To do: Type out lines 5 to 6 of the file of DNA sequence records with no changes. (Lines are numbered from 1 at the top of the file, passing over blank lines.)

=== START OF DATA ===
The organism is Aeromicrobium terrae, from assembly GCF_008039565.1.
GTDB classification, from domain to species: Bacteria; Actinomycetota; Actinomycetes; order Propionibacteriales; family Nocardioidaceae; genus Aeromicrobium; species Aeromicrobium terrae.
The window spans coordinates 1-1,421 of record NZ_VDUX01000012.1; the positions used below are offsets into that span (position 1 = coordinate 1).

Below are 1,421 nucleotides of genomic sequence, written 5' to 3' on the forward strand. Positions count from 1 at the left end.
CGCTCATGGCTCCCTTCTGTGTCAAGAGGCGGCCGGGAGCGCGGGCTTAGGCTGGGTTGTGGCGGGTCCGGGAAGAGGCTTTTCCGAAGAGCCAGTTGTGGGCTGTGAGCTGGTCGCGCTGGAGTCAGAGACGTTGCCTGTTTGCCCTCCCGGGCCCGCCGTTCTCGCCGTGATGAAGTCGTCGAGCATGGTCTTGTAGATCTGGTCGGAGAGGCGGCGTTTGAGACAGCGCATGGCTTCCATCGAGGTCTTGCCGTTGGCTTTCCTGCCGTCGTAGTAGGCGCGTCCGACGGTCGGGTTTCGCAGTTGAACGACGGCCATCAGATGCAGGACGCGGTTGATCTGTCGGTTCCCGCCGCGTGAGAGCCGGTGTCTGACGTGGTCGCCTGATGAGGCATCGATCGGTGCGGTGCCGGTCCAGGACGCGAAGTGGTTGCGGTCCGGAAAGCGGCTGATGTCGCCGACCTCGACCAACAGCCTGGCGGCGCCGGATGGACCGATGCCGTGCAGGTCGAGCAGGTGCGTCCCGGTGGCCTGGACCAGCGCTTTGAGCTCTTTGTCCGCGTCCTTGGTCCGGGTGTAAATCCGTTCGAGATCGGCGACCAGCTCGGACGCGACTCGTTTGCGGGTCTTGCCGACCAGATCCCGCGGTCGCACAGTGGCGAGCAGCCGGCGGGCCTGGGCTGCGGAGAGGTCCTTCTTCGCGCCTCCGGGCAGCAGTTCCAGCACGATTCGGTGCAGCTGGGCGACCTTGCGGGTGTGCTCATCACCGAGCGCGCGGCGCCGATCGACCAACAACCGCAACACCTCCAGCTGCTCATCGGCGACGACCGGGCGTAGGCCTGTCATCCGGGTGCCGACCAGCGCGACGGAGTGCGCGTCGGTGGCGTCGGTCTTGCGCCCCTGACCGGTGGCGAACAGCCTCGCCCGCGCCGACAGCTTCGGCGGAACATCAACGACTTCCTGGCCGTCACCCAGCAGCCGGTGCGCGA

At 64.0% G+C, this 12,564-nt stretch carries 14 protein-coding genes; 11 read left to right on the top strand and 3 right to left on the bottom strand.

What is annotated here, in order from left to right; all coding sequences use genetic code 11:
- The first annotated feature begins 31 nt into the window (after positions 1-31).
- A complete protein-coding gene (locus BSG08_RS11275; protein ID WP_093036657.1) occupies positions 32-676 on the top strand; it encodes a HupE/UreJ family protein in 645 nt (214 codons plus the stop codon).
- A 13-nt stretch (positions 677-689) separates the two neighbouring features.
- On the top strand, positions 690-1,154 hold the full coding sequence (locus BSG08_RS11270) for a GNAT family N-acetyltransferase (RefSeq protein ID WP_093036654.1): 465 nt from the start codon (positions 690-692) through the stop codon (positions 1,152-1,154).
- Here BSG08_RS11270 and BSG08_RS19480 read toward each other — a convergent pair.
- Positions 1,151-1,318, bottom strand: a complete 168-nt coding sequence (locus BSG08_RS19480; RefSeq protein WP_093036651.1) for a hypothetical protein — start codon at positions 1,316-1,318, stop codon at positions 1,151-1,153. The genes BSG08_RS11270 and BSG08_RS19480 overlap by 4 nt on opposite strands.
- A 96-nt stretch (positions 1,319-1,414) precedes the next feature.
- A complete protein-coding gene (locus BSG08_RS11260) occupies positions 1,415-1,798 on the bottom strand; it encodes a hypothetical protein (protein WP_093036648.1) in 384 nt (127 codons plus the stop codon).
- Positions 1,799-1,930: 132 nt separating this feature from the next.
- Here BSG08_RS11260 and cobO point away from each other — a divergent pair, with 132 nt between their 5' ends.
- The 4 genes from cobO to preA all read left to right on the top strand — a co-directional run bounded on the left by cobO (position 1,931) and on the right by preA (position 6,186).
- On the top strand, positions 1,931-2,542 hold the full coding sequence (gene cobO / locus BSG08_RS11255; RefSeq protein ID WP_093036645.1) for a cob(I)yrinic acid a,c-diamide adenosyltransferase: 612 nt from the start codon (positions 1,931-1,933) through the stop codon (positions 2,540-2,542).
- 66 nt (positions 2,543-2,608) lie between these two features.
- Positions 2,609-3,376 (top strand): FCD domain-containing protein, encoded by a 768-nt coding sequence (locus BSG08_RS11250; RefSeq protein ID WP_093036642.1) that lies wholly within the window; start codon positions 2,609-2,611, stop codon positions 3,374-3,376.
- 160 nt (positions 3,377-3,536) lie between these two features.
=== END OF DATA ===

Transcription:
CGCTCATGGCTCCCTTCTGTGTCAAGAGGCGGCCGGGAGCGCGGGCTTAGGCTGGGTTGTGGCGGGTCCGGGAAGAGGCTTTTCCGAAGAGCCAGTTGTGGGCTGTGAGCTGGTCGCGCTGGAGTCAGAGACGTTGCCTGTTTGCCCTCCCGGGCCCGCCGTTCTCGCCGTGATGAAGTCGTCGAGCATGGTCTTGTAGATCTGGTCGGAGAGGCGGCGTTTGAGACAGCGCATGGCTTCCATCGAGGTCTTGCCGTTGGCTTTCCTGCCGTCGTAGTAGGCGCGTCCGACGGTCGGGTTTCGCAGTTGAACGACGGCCATCAGATGCAGGACGCGGTTGATCTGTCGGTTCCCGCCGCGTGAGAGCCGGTGTCTGACGTGGTCGCCTGATGAGGCATCGATCGGTGCGGTGCCGGTCCAGGACGCGAAGTGGTTGCGGTCCGGAAAGCGGCTGATGTCGCCGACCTCGACCAACAGCCTGGCGGCGCCGGATGGACCGATGCCGTGCAGGTCGAGCAGGTGCGTCCCGGTGGCCTGGACCAGCGCTTTGAGCTCTTTGTCCGCGTCCTTGGTCCGGGTGTAAATCCGTTCGAGATCGGCGACCAGCTCGGACGCGACTCGTTTGCGGGTCTTGCCGACCAGATCCCGCGGTCGCACAGTGGCGAGCAGCCGGCGGGCCTGGGCTGCGGAGAGGTCCTTCTTCGCGCCTCCGGGCAGCAGTTCCAGCACGATTCGGTGCAGCTGGGCGACCTTGCGGGTGTGCTCATCACCGAGCGCGCGGCGCCGATCGACCAACAACCGCAACACCTCCAGCTGCTCATCGGCGACGACCGGGCGTAGGCCTGTCATCCGGGTGCCGACCAGCGCGACGGAGTGCGCGTCGGTGGCGTCGGTCTTGCGCCCCTGACCGGTGGCGAACAGCCTCGCCCGCGCCGACAGCTTCGGCGGAACATCAACGACTTCCTGGCCGTCACCCAGCAGCCGGTGCGCGA

At 64.0% G+C, this 12,564-nt stretch carries 14 protein-coding genes; 11 read left to right on the top strand and 3 right to left on the bottom strand.